Advanced search

Find this exact word or phrase

You can also do this from the main search box by putting exact words in quotes: like "cycling" or "hutton report"

By default, we show words related to your search term, like “cycle” and “cycles” in a search for cycling. Putting the word in quotes, like "cycling", will stop this.

Excluding these words

You can also do this from the main search box by putting a minus sign before words you don’t want: like hunting -fox

We also support a bunch of boolean search modifiers, like AND and NEAR, for precise searching.

Date range


You can give a start date, an end date, or both to restrict results to a particular date range. A missing end date implies the current date, and a missing start date implies the oldest date we have in the system. Dates can be entered in any format you wish, e.g. 3rd March 2007 or 17/10/1989


Enter a name here to restrict results to contributions only by that person.


Restrict results to a particular parliament or assembly that we cover (e.g. the Scottish Parliament), or a particular type of data within an institution, such as Commons Written Answers.


If you know the actual Hansard column number of the information you are interested in (perhaps you’re looking up a paper reference), you can restrict results to that; you can also use column:123 in the main search box.

Results 1–20 of 2150 for cannabis

Psychoactive Substances Bill [HL] — Commons Amendments (26 Jan 2016)

Baroness Hamwee: ...relating to human medicine. There were some raised eyebrows at that point and I had better not pursue it now. But I assume that these provisions will enable research regarding the medicinal use of cannabis, about which we were particularly concerned and on which I moved an amendment. The possible limitation of research was one of the concerns underlying that amendment. I have a couple of...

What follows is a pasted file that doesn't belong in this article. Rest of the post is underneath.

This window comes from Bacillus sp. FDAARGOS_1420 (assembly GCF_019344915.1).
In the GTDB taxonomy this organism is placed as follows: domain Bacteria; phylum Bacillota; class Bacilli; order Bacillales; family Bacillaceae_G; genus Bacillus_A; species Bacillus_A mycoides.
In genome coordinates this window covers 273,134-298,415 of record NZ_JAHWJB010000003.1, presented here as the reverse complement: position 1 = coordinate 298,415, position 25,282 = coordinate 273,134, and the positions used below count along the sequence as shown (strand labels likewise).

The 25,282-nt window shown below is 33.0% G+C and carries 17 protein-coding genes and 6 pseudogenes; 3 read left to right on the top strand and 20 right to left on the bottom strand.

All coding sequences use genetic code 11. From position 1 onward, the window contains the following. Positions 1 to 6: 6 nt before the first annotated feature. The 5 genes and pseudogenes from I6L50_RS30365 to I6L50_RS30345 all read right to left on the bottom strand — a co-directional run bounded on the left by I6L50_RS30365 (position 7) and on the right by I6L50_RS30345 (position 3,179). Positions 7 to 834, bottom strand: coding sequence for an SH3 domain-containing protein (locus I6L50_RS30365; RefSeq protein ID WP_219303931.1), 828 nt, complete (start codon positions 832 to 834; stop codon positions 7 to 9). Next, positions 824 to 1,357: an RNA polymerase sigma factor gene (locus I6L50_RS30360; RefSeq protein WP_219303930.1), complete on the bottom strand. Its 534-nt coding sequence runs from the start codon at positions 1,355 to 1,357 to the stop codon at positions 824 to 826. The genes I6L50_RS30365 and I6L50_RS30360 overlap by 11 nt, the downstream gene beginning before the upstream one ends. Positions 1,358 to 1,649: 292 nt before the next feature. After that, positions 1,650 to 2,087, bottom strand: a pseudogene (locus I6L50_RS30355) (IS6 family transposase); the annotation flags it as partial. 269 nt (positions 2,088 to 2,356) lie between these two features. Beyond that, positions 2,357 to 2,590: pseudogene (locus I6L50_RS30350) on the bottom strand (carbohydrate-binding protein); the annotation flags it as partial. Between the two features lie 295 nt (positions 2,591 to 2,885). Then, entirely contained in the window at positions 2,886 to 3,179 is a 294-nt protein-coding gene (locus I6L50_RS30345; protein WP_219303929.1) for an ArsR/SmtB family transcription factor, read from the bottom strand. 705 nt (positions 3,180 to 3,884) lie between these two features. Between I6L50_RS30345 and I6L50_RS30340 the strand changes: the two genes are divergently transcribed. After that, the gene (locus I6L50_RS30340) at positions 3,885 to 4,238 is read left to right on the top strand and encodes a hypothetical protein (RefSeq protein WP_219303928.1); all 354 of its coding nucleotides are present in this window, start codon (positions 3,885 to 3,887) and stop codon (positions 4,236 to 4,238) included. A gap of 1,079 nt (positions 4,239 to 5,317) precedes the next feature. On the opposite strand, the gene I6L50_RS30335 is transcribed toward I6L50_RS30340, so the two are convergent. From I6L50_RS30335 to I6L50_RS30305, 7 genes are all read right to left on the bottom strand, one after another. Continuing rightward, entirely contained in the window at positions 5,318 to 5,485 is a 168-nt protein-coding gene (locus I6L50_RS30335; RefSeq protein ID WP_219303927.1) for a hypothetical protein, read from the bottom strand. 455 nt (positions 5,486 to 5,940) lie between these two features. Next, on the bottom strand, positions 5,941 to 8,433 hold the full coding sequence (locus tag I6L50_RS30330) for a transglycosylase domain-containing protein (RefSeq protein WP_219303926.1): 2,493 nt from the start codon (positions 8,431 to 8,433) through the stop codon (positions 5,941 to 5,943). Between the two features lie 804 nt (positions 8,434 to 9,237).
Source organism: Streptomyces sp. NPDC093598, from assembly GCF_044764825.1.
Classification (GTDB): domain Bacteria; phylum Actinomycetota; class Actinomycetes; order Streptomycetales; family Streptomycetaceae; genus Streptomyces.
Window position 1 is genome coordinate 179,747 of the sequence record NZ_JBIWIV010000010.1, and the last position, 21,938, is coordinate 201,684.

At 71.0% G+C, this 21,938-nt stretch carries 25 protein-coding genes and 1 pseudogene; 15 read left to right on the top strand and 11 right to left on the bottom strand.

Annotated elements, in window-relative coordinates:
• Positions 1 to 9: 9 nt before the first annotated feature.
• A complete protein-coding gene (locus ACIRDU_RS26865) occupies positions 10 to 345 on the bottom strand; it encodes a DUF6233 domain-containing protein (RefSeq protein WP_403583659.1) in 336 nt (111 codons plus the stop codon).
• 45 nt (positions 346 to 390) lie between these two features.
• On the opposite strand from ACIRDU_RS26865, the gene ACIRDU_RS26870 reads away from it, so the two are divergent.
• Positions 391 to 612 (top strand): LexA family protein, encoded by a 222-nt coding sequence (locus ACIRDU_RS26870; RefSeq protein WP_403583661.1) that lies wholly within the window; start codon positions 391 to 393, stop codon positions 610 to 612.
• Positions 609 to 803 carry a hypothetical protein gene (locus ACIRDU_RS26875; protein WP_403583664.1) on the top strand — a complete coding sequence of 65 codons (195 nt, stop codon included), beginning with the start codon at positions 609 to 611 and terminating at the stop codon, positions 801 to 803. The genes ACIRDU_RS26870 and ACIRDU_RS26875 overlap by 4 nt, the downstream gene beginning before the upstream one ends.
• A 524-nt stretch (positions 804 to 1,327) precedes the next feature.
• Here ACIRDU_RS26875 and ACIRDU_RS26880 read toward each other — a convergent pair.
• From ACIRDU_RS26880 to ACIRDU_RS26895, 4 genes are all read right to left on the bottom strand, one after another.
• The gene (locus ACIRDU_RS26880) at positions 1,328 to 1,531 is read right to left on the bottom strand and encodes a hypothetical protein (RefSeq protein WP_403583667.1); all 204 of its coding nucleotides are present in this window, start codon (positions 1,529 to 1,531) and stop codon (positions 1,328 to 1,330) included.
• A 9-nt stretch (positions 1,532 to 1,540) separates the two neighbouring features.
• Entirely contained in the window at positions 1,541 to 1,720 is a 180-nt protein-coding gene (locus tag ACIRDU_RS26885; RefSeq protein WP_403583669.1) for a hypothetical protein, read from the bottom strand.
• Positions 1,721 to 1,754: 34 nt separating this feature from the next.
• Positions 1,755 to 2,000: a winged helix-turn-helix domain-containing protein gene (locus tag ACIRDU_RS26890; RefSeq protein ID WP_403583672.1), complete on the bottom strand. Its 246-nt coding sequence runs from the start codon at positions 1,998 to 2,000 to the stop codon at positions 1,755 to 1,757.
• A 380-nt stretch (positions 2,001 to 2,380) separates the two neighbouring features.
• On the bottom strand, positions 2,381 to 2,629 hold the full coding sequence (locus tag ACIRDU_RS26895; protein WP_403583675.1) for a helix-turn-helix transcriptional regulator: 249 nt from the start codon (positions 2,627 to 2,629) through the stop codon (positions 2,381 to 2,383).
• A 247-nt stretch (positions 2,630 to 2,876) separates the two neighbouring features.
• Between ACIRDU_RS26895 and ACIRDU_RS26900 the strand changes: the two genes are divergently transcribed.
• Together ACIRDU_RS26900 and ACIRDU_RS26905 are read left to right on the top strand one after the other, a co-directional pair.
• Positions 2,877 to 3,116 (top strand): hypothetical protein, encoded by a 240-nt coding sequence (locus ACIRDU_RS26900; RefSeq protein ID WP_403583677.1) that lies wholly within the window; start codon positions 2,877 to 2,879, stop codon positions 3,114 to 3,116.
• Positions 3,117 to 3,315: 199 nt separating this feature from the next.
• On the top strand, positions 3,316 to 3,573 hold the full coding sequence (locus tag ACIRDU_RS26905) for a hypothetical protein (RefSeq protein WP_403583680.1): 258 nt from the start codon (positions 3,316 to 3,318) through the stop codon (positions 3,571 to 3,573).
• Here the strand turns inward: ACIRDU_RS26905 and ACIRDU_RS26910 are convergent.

Psychoactive Substances Bill [Lords]: Schedule 5 — Consequential amendments (20 Jan 2016)

Paul Flynn: ...its use increased again. By banning a drug, we make it more attractive, drive it underground, increase the prices, and have more irresponsible people selling it. I have been in this House for every cannabis debate—every drugs debate—for the past 28 years. It is the shared foolishness of the House to believe that prohibition works. It does not: it makes things worse. Drugs will...

Psychoactive Substances Bill [Lords]: New Clause 1 — New Psychoactive Substances – Prevention and Education (20 Jan 2016)

Mike Penning: ...last night that we needed to ensure that we are not preventing research. The Bill actually makes a provision for it, but the probing amendments of my hon. Friend were looking at the problems around cannabis and how we need to learn about its harms and benefits. I will ask my officials to continue that important dialogue after we leave the Chamber this afternoon. I had a really interesting...

State Pension Age (Women): Children in Care (7 Jan 2016)

Fiona Mactaggart: ...children within the advocacy service still disappeared. It is clear from the university report that half the children who disappeared—overwhelmingly, they were Vietnamese children who were trafficked into cannabis farming—disappeared before they had been referred to the advocacy service. There are clear examples in the report of how advocates worked very hard to protect...

Written Answers — Department for Transport: Driving under Influence (8 Dec 2015)

Mims Davies: To ask the Secretary of State for Transport, how many fatalities were caused by traffic collisions involving persons under the influence of (a) cannabis and (b) illegal drugs in each of the last five years.

Written Answers — Department of Health: Cannabis (30 Nov 2015)

Gavin Robinson: To ask the Secretary of State for Health, what recent clinical assessments his Department has made of the potential medical benefits of cannabis.

Written Answers — Home Office: Cannabis (17 Nov 2015)

Roger Godsiff: To ask the Secretary of State for the Home Department, if she will publish the evidential basis which shows that cannabis is harmful, cited in the Government response to the epetition, We demand the British Government reschedule cannabis.

Public Bill Committee: Psychoactive Substances Bill [Lords]: Clause 5 - Supplying, or offering to supply, a psychoactive substance (27 Oct 2015)